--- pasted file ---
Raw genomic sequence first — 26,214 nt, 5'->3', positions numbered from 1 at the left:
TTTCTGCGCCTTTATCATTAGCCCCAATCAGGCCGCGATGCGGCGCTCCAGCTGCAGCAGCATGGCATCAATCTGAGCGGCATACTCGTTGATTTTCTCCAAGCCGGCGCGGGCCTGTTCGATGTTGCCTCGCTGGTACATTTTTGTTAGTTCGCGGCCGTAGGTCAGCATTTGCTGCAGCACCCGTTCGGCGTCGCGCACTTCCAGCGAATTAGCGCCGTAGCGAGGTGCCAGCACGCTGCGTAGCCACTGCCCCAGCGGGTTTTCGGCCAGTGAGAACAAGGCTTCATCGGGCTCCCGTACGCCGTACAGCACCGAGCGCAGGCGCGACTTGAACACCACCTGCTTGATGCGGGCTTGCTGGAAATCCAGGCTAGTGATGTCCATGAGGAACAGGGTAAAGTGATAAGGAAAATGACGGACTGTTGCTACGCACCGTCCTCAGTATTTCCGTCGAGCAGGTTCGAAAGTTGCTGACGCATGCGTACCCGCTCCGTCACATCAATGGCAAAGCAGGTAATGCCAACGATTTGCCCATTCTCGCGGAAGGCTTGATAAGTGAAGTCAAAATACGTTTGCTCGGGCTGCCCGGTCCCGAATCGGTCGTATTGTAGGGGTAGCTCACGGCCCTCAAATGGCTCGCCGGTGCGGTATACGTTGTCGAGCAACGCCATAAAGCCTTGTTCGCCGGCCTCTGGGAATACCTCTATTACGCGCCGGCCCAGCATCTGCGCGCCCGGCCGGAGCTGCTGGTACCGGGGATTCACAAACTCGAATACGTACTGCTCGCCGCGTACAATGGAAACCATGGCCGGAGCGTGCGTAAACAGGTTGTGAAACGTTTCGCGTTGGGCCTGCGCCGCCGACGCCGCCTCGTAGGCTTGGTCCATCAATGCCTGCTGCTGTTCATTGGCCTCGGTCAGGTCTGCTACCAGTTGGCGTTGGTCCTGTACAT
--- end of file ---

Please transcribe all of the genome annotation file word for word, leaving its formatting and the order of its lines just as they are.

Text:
Raw genomic sequence first — 26,214 nt, 5'->3', positions numbered from 1 at the left:
TTTCTGCGCCTTTATCATTAGCCCCAATCAGGCCGCGATGCGGCGCTCCAGCTGCAGCAGCATGGCATCAATCTGAGCGGCATACTCGTTGATTTTCTCCAAGCCGGCGCGGGCCTGTTCGATGTTGCCTCGCTGGTACATTTTTGTTAGTTCGCGGCCGTAGGTCAGCATTTGCTGCAGCACCCGTTCGGCGTCGCGCACTTCCAGCGAATTAGCGCCGTAGCGAGGTGCCAGCACGCTGCGTAGCCACTGCCCCAGCGGGTTTTCGGCCAGTGAGAACAAGGCTTCATCGGGCTCCCGTACGCCGTACAGCACCGAGCGCAGGCGCGACTTGAACACCACCTGCTTGATGCGGGCTTGCTGGAAATCCAGGCTAGTGATGTCCATGAGGAACAGGGTAAAGTGATAAGGAAAATGACGGACTGTTGCTACGCACCGTCCTCAGTATTTCCGTCGAGCAGGTTCGAAAGTTGCTGACGCATGCGTACCCGCTCCGTCACATCAATGGCAAAGCAGGTAATGCCAACGATTTGCCCATTCTCGCGGAAGGCTTGATAAGTGAAGTCAAAATACGTTTGCTCGGGCTGCCCGGTCCCGAATCGGTCGTATTGTAGGGGTAGCTCACGGCCCTCAAATGGCTCGCCGGTGCGGTATACGTTGTCGAGCAACGCCATAAAGCCTTGTTCGCCGGCCTCTGGGAATACCTCTATTACGCGCCGGCCCAGCATCTGCGCGCCCGGCCGGAGCTGCTGGTACCGGGGATTCACAAACTCGAATACGTACTGCTCGCCGCGTACAATGGAAACCATGGCCGGAGCGTGCGTAAACAGGTTGTGAAACGTTTCGCGTTGGGCCTGCGCCGCCGACGCCGCCTCGTAGGCTTGGTCCATCAATGCCTGCTGCTGTTCATTGGCCTCGGTCAGGTCTGCTACCAGTTGGCGTTGGTCCTGTACAT